Pay-per-view (often abbreviated PPV) is a way that people can pay to watch events on television in their homes. The event is shown at the same time to everyone ordering it. This is different than video on demand systems which lets people see the event at any time. Common events include movies, sporting events, and pornographic movies.
The first major pay-per-view event was on September 16, 1981. This event was Sugar Ray Leonard and Thomas Hearns for the Welterweight Championship. Viacom Cablevision in Nashville, Tennessee, was the first system to offer the event. Over fifty percent of its customers paid to see the fight.[source?] Viacom's Marketing Director, Pat Thompson, put together the fight. He later put together other PPV fights, wrestling matches, and even a Broadway play.
After leaving Viacom, Thompson became head of Sports View. He produced the first pay-per-view football game on October 16, 1983.[source?] Sports View was important in creating pay-per-view networks. It was a part of creating TigerVision for LSU, TideVision for Alabama, and UT Vol Seat for Tennessee. Sports View also produced the Ohio State-Michigan Football game on PPV in November of 1983.
In 1985, the first U.S. cable channels to show only pay-per-view, Viewers Choice, Cable Video Store, and Request TV began operation within days of each other. Viewers Choice was available to both home satellite dish and cable customers. Request TV was available to only cable viewers at first. Dish owners could not use it until the 1990s.
The term "pay-per-view" became more well known in the 1990s when companies like iN DEMAND, HBO, and Showtime started using it to show movies and other things. In Demand would show movies, concerts, and other events at prices between $3.99 to $49.99. HBO and Showtime would offer championship boxing, with prices between $14.99 to $54.99.[source?]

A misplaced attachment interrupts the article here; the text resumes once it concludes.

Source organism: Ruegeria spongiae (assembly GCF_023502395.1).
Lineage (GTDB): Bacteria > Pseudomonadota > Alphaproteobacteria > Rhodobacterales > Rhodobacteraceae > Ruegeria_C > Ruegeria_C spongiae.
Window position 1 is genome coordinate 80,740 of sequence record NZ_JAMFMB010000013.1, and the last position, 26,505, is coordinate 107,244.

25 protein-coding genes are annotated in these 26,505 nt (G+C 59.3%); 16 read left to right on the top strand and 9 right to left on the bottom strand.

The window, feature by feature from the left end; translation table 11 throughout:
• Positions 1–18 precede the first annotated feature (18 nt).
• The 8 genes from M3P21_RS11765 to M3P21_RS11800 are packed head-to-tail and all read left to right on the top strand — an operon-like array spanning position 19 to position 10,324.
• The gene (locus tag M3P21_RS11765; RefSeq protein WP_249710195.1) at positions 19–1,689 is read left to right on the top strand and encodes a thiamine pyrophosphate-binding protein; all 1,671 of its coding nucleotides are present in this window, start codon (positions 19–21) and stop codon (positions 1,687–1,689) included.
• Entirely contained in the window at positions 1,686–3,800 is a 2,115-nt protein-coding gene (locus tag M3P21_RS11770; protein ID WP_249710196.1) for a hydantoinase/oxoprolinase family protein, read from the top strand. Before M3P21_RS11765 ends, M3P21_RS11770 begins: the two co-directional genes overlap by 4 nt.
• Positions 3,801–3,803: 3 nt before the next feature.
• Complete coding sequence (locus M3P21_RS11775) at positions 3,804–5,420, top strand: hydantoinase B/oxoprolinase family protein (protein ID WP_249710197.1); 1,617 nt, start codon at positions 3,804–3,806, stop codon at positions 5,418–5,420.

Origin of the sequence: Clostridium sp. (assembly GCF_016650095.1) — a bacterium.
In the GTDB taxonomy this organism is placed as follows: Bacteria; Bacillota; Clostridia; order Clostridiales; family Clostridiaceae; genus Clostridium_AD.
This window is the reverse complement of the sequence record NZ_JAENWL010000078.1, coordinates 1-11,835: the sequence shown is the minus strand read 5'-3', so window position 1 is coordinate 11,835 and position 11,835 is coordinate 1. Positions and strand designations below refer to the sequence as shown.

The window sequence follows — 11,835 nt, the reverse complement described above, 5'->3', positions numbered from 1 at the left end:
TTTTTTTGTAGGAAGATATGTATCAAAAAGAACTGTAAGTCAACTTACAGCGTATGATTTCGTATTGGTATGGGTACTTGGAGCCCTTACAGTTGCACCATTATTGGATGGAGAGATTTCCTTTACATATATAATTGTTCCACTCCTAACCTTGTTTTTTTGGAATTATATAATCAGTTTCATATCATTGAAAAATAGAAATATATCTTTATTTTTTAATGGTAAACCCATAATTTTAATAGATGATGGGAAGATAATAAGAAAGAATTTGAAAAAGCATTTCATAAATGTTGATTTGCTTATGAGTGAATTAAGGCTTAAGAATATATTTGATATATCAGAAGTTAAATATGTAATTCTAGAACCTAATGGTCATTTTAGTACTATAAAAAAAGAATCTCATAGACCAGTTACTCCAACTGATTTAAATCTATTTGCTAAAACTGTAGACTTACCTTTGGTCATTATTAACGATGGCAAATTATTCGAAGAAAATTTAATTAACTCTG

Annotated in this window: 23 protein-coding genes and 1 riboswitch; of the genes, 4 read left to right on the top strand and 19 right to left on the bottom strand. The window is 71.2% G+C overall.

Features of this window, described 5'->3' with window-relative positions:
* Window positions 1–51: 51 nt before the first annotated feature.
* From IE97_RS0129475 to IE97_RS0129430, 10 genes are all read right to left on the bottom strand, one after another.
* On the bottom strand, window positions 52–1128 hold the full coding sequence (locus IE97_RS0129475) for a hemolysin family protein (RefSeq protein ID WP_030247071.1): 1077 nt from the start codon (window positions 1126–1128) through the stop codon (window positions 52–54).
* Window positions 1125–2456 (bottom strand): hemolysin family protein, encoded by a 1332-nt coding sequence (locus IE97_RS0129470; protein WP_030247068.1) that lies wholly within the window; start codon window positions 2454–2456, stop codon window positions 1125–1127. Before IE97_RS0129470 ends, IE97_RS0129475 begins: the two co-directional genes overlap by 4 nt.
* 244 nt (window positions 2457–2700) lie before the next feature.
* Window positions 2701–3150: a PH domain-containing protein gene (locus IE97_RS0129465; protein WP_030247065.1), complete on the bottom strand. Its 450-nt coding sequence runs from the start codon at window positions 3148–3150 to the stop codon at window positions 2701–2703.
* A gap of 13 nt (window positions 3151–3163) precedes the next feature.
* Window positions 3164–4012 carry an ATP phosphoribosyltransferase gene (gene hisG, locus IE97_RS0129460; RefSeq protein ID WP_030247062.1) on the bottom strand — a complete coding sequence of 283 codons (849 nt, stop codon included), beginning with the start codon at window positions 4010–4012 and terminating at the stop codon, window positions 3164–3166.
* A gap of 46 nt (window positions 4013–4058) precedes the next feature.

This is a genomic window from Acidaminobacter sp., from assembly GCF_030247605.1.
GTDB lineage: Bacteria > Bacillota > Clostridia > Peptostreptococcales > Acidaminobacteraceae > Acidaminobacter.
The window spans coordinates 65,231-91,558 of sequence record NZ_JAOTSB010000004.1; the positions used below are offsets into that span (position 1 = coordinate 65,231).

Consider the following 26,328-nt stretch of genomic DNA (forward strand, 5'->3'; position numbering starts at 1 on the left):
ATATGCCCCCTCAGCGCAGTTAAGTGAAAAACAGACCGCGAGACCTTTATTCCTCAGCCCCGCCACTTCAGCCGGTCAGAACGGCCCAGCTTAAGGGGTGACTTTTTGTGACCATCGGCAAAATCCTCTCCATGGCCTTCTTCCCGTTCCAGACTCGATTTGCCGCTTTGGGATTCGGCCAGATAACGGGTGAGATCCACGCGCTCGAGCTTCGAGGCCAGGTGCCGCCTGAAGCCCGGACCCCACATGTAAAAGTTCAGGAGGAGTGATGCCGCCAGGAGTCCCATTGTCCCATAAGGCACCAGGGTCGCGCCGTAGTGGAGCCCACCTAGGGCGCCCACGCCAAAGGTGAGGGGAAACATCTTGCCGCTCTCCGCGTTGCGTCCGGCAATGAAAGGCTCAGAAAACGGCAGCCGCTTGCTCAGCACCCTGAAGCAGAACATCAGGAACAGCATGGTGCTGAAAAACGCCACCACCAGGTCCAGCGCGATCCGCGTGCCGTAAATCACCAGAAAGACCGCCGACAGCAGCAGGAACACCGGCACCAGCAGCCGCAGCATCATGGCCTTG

Pay-per-view is also a very important way for professional wrestling companies like World Wrestling Entertainment (WWE) , Total Nonstop Action Wrestling (TNA) , Ring of Honor (ROH) and Asistencia Asesoría y Administración to earn money.
Early History (Americas)[change | change source]
The first pay-per-view system tested in the United states was the Zenith Phonevision system. In 1949, it used telephone lines to take and receive orders. The telephone lines were also used to descramble the signal on the television. Tests were run for 90 days in Chicago. In 1950, Skiatron tested its system on WOR in New York City. The system used IBM punch cards to descramble the signal. Both systems showed that they could be used but were not allowed to be used by the FCC.
One of the first pay-per-view systems on cable was the Optical Systems. It was first used in 1972 in San Diego. These early systems quickly went out of business, as the cable industry started using satellite technology. This caused systems, for example Home Box Office, to became popular.
History (Europe)[change | change source]
Pay-per-view was first used in the United Kingdom with the use of satellite television and cable systems.
History (Australia, NZ & Pacific Islands)[change | change source]
Pay-per-view was first used by Foxtel to home television in Australia and New Zealand in the early 2000s. Sky Pacific in Fiji and other Pacific Island Nations started using it in 2006.
References[change | change source]
- ↑ FCC Squares Off to Face Subscription TV Dilemma", Broadcasting-Telecasting, November 15, 1954, p31-32
- ↑ Mullen, Megan (23 June 2009). The Rise of Cable Programming in the United States: Revolution or Evolution?. University of Texas Press. ISBN 978-0-292-77869-6.
Other websites[change | change source]
- Capsule history at Museum of Broadcast Communications Archived 2009-02-17 at the Wayback Machine